Keynote speaker Simon T. Bailey kicked off the ISACA/IIA Governance, Risk, and Control (GRC) Conference in Ft. Lauderdale, Fla., today with his session, "Shift Your Brilliance — Leading Amidst Change and Uncertainty." Bailey, a business strategist and entrepreneur, advised leaders on how to accept change and embrace uncertainty as their businesses face unprecedented technological, cultural, and other tectonic shifts.
"We have an opportunity to own the moment," Bailey told the sold-out GRC audience. "The question we have to ask ourselves is how am I showing up in this moment to be my best self — to lead my organization, to lead my team, especially in the midst of uncertainty?"
That process, Bailey emphasizes, begins internally. To lead effectively, he says, every leader needs to introspect and seek to improve him or herself. Toward that end, he advises applying what he calls the "15-7-30-90" method. The process begins with taking 15 minutes a day to focus on what you want to accomplish — this is practiced 7 days per week, checking in every 30 days to review progress, and then taking a deeper dive every 90 days to assess progress from a broader perspective.
To further self-improvement efforts, Bailey encouraged audience members to surround themselves with a "personal board of directors." The board would comprise individuals "with different competencies, different skill sets, and a different understanding that challenges you to rise to the occasion," he says. It should be a group of people who inspire you, motivate you, and challenge you — whose advice you seek on important personal and professional matters.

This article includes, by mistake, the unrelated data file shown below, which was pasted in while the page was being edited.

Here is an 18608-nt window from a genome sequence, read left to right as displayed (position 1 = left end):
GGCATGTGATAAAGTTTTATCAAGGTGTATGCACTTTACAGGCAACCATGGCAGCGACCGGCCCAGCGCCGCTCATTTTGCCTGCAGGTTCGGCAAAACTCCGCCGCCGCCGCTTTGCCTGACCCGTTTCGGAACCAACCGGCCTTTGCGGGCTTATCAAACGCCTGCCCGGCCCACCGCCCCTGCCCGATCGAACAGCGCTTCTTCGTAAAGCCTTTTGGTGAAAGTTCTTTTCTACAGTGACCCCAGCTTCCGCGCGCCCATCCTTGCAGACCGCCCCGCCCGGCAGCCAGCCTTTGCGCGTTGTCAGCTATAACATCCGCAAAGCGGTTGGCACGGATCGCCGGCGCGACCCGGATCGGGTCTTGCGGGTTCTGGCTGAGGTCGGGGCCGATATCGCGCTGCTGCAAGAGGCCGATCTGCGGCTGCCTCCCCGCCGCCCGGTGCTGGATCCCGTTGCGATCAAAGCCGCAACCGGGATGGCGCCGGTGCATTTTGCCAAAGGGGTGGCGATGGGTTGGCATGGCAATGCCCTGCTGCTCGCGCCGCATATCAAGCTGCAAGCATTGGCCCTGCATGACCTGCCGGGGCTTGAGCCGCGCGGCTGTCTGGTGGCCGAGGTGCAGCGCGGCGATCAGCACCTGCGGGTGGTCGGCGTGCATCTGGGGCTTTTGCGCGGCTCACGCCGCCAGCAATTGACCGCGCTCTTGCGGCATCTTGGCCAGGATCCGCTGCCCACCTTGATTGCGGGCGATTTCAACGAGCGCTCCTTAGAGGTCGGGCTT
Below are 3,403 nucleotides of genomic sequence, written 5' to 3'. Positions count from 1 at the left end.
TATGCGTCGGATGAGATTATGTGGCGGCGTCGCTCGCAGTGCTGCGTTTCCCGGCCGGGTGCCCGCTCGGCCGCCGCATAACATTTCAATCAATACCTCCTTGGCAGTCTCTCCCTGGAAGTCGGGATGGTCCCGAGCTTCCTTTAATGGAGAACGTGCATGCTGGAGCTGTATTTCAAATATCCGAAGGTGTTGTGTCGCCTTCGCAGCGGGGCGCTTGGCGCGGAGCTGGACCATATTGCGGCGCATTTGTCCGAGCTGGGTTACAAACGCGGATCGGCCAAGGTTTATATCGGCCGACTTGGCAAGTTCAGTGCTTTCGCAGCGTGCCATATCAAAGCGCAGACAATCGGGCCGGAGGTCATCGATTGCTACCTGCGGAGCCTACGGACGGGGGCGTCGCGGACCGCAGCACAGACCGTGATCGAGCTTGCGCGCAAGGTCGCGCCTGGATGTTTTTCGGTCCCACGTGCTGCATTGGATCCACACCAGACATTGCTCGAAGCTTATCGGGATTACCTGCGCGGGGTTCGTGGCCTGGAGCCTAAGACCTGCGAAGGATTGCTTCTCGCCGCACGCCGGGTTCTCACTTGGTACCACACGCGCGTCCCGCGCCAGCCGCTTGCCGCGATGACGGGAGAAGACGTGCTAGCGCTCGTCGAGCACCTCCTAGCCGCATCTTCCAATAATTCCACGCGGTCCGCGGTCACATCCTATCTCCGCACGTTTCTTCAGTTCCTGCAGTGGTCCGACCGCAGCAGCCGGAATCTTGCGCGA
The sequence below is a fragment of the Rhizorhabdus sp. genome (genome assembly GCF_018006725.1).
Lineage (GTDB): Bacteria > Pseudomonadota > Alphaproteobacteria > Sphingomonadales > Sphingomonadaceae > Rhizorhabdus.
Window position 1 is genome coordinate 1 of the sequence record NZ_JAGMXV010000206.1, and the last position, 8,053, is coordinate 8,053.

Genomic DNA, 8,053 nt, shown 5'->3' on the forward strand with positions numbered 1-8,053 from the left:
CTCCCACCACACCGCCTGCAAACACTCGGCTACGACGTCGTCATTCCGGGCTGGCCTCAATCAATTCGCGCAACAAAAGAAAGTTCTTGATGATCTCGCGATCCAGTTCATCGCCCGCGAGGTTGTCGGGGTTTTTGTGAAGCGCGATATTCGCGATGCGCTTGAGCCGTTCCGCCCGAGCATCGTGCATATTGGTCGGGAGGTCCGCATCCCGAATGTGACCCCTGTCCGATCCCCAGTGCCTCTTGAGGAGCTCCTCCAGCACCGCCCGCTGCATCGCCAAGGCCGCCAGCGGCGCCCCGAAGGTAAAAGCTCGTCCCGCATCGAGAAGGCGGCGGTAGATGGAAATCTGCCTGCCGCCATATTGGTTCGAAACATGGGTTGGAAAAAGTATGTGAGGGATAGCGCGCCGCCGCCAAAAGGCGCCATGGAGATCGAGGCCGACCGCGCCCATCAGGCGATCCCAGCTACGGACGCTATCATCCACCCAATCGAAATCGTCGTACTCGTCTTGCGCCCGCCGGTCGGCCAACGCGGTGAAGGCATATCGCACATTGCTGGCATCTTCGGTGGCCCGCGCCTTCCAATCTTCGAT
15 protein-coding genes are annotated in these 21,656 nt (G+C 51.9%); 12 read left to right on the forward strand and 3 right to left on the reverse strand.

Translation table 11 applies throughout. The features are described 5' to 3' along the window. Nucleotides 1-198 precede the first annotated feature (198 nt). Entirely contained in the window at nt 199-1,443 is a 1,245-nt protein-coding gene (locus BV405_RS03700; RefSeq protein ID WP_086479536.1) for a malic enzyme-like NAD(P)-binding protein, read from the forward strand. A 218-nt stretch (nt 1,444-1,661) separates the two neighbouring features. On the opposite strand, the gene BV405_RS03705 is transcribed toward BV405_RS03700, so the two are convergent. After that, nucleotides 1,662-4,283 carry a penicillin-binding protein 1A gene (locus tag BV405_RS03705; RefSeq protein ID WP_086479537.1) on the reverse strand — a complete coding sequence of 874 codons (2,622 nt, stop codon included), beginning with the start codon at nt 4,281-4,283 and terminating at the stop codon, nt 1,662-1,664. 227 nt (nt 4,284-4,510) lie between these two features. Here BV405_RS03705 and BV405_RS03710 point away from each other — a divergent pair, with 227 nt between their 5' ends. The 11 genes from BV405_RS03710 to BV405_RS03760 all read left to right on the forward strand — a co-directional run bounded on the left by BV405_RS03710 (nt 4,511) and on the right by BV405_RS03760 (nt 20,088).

Turning toward how leaders influence and inspire others, Bailey emphasized the importance of establishing good relationships. "One of the goals every leader needs to be thinking about is how do we move from command and control to collaboration and connection," he says. Relationship-building, he explains, is key to a leader's ability to motivate and inspire. And creating those relationships depends largely on one's ability to empathize, he says, adding that empathy is the No. 1 skill taught in Silicon Valley. "People don't care what you know until they know how much you care," he says.
To effectively lead through change, Bailey says leaders must embrace what he calls the "vuja de moment." This is the opposite of déjà vu, and it reflects the ability to look at what you have been doing with a fresh set of eyes as if you've never a seen it before. "It's asking yourself a different set of questions that will challenge you on the way you've done things, as well as on what can be done and what needs to be undone," he says.
After sharing numerous tips and strategies for leading through change and uncertainty, Bailey concluded with a quote from philosopher Eric Hoffer: "In times of change, the learners will inherit the earth, while the learned find themselves beautifully equipped to live in a world that no longer exists."